After her success with debut novel Spin in 2010, Canadian author Catherine McKenzie’s second novel Arranged — released in early January 2011 — fulfilled her dream. For ARRANGED hit the Globe & Mail’s Canadian Bestseller list at #10 on January 22, 2011! And how appropriate for a determined, dedicated writer who campaigns and believes I bet we can make these books best sellers — books by other authors, that is. (More about this site next week.)

In a two sentence description, Arranged is: A wonderful romance of bizarre coincidence that tugs at the heart. It’s a refreshingly new take on love far from the conventions of love, where you take leaps and bounds of faith to trust that karma will be kind.

And Praise:

“Catherine McKenzie’s ARRANGED is a satisfying and entertaining romance that puts a very contemporary twist on old-fashioned ideas about marriage. I inhaled it in an afternoon, rooting for its heroine to fine the love she longs for.” – Leah Stewart, author of Body of a Girl and Husband & Wife

“A novel that explores what happens when what you think you want collides with what you really need. Catherine McKenzie’s Arranged is a rare book: smart, funny, honest and absorbing.” – Therese Walsh, author of The Last Will of Moira Leahy

The Divining Wand has scheduled a presentation/review of Arranged for Monday, March 7, 2011 but, between now and then, let’s meet the author through her “official” bio:

CATHERINE McKENZIE was born and raised in Montreal where she now works as a litigator. When not serving on many professional associations, she teaches part-time at McGill University’s faculty of law. Her bestselling first novel, Spin, was released to critical acclaim in 2010. Arranged is her second book.

And now it’s time to get to know more about Catherine, up close and personal:

Q: How would you describe your life in 8 words?
A: I only need one: hectic.

Q: What is your motto or maxim?
A: Don’t plan your life; live it.

Q: How would you describe perfect happiness?
A:Being curled up with a great book.

Q: What’s your greatest fear?
A: Snakes. I hate snakes, I hate ’em.

Q: If you could be anywhere in the world right now, where would you choose to be?
A: Hard to choose one place, but a cabin on a lake sounds pretty good. Or at the base of a mountain wouldn’t suck either.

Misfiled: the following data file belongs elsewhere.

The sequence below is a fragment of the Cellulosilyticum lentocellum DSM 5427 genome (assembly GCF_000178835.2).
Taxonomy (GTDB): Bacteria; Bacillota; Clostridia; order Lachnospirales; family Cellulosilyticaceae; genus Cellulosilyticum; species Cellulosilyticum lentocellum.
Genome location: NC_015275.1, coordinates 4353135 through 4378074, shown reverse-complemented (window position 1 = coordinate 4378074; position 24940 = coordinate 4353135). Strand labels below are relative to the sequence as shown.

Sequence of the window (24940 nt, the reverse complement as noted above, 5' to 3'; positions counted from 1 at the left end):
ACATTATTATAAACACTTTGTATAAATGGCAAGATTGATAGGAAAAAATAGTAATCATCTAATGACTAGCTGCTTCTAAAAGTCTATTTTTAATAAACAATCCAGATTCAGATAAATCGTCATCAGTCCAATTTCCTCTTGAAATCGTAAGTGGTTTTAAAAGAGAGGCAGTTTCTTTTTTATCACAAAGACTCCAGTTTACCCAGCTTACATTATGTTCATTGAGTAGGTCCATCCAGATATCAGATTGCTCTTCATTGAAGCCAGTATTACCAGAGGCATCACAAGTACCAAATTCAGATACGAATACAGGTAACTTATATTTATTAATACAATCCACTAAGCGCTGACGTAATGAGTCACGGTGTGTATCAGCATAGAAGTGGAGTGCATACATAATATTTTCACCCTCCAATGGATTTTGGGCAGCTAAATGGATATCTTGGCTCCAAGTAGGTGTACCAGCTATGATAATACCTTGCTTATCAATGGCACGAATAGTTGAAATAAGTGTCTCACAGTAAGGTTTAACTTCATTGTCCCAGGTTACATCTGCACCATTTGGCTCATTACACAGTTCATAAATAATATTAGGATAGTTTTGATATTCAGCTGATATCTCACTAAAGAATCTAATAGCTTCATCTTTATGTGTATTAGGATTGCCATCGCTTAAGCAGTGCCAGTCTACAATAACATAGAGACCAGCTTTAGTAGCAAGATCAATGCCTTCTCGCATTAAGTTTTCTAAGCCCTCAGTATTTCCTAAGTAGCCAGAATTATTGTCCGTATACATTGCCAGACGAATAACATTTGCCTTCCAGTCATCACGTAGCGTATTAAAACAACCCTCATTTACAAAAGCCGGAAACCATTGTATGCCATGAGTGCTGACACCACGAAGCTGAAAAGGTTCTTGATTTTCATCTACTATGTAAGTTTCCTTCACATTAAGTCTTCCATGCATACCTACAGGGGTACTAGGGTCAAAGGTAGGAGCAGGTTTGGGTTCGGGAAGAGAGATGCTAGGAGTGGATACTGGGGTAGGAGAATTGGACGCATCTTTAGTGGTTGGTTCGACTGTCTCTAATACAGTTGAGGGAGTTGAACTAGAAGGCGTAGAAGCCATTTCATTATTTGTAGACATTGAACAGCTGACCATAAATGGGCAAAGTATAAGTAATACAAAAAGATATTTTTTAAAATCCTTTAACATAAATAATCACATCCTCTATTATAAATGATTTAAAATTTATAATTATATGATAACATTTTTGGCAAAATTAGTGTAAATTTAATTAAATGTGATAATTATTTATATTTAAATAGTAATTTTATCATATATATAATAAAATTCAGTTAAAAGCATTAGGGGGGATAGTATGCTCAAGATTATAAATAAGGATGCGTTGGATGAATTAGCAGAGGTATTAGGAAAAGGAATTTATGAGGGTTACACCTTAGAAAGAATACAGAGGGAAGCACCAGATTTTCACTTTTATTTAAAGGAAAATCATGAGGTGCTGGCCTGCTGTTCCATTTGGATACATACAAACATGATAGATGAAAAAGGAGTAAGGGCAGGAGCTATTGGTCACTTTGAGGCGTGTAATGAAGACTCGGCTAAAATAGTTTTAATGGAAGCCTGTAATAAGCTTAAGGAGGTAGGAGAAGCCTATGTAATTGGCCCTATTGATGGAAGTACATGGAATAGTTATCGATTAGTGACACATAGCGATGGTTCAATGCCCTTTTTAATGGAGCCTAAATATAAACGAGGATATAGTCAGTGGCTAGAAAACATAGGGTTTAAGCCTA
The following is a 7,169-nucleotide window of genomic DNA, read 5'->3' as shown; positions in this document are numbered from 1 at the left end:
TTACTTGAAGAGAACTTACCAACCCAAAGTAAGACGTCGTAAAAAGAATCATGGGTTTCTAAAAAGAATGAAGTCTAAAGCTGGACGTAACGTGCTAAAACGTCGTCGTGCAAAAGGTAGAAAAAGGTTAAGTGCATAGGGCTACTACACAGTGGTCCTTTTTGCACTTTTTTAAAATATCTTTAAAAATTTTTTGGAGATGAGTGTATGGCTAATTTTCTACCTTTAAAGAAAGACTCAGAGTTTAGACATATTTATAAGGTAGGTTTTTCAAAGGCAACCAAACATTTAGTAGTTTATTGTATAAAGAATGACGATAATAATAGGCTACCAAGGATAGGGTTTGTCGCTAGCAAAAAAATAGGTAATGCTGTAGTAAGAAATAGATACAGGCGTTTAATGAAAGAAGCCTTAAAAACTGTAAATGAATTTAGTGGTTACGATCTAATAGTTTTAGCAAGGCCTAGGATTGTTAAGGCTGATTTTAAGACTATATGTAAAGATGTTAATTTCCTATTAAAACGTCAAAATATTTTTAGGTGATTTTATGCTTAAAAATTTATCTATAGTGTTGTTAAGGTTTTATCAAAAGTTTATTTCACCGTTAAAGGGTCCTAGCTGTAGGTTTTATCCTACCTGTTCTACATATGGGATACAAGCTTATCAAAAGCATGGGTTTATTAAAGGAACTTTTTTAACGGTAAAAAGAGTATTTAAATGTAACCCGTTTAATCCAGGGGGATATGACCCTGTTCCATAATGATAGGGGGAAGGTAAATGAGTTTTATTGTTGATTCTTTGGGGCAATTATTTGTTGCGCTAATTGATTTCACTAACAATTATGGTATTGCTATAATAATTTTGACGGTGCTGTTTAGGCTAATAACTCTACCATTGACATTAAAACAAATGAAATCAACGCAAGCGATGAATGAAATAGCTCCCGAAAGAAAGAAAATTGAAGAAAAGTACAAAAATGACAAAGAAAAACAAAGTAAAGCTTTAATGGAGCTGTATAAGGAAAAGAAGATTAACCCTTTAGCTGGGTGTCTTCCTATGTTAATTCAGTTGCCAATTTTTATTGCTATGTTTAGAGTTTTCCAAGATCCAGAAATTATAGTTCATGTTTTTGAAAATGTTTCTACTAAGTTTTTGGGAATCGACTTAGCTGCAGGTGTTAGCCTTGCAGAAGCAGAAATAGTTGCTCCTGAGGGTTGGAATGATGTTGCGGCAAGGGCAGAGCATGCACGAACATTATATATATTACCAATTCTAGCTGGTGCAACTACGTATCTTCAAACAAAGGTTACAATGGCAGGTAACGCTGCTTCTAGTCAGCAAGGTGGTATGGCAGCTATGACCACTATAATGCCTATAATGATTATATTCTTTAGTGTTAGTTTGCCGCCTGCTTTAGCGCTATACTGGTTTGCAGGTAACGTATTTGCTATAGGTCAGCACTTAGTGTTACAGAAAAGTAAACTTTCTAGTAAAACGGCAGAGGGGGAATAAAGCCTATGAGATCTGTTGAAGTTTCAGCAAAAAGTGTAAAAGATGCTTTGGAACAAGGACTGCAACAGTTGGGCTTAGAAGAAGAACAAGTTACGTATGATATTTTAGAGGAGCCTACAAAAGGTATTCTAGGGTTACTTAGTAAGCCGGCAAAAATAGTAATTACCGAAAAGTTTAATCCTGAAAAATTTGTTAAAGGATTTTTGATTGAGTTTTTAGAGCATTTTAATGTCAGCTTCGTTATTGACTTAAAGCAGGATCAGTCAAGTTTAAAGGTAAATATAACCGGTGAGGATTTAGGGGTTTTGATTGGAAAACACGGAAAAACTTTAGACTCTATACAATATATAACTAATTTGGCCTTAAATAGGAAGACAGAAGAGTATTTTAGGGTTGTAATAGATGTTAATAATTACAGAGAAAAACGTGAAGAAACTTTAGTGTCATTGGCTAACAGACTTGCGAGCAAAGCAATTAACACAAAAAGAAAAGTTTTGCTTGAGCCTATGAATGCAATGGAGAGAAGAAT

Q: With whom in history do you most identify?
A: I’ve always been partial to Mary Queen of Scots. She got a raw deal.

Q: Which living person do you most admire?
A: I don’t generally “admire” people, but can be blown away by people’s actions and deeds.

Q: What are your most overused words or phrases?
A: It’s funny because; just; that.

Q: If you could acquire any talent, what would it be?
A: I’ve always wanted to be an astronaut. Or a professional tennis player.

Q: What is your greatest achievement?
A: To be lucky enough to be in a position to have people want to know these types of things about me.

Q: What’s your greatest flaw?
A: Taking on too much.

Q: What’s your best quality?
A: Answering this question would change previous answer to “arrogance”.

Q: What do you regret most?
A: The path not chosen.

Q: If you could be any person or thing, who or what would it be?
A: Steffi Graf.

Q: What trait is most noticeable about you?
A: I talk a lot.

Q: Who is your favorite fictional hero?
A: Han Solo.

Q: Who is your favorite fictional villain?
A: Darth Vader.

Q: If you could meet any athlete, who would it be and what would you say to him or her?
A: Andre Agassi. “I followed your whole career, and I loved you book.”

Q: What is your biggest pet peeve?
A: Being asked how I have time to write.

Q: What is your favorite occupation, when you’re not writing?
A: Reading. Watching TV.

Q: What’s your fantasy profession?
A: Astronaut.

Q: What 3 personal qualities are most important to you?
A: Intelligence. Humor. Good dental hygiene.

Q: If you could eat only one thing for the rest of your days, what would it be?
A: Pasta.

Q: What are your 5 favorite songs?
A: Impossible question to answer.

Q: What are your 5 favorite books of all time?
A: Equally impossible.

Thought-provoking, thoughtful, and always ready for a new challenge, Catherine McKenzie is a fascinating author to follow on Twitter and become a friend on Facebook.

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Book Giveaway: The Divining Wand is giving away two copies of Kristina McMorris’s Letters from Home in a random drawing of comments left only on this specific post, Kristina McMorris and Letters from Home. Comments left on other posts during the week will not be eligible. The deadline is tonight at 7:00 p.m. EST with the winners to be announced here in tomorrow’s post. If you enter, please return tomorrow to see if you’re a winner.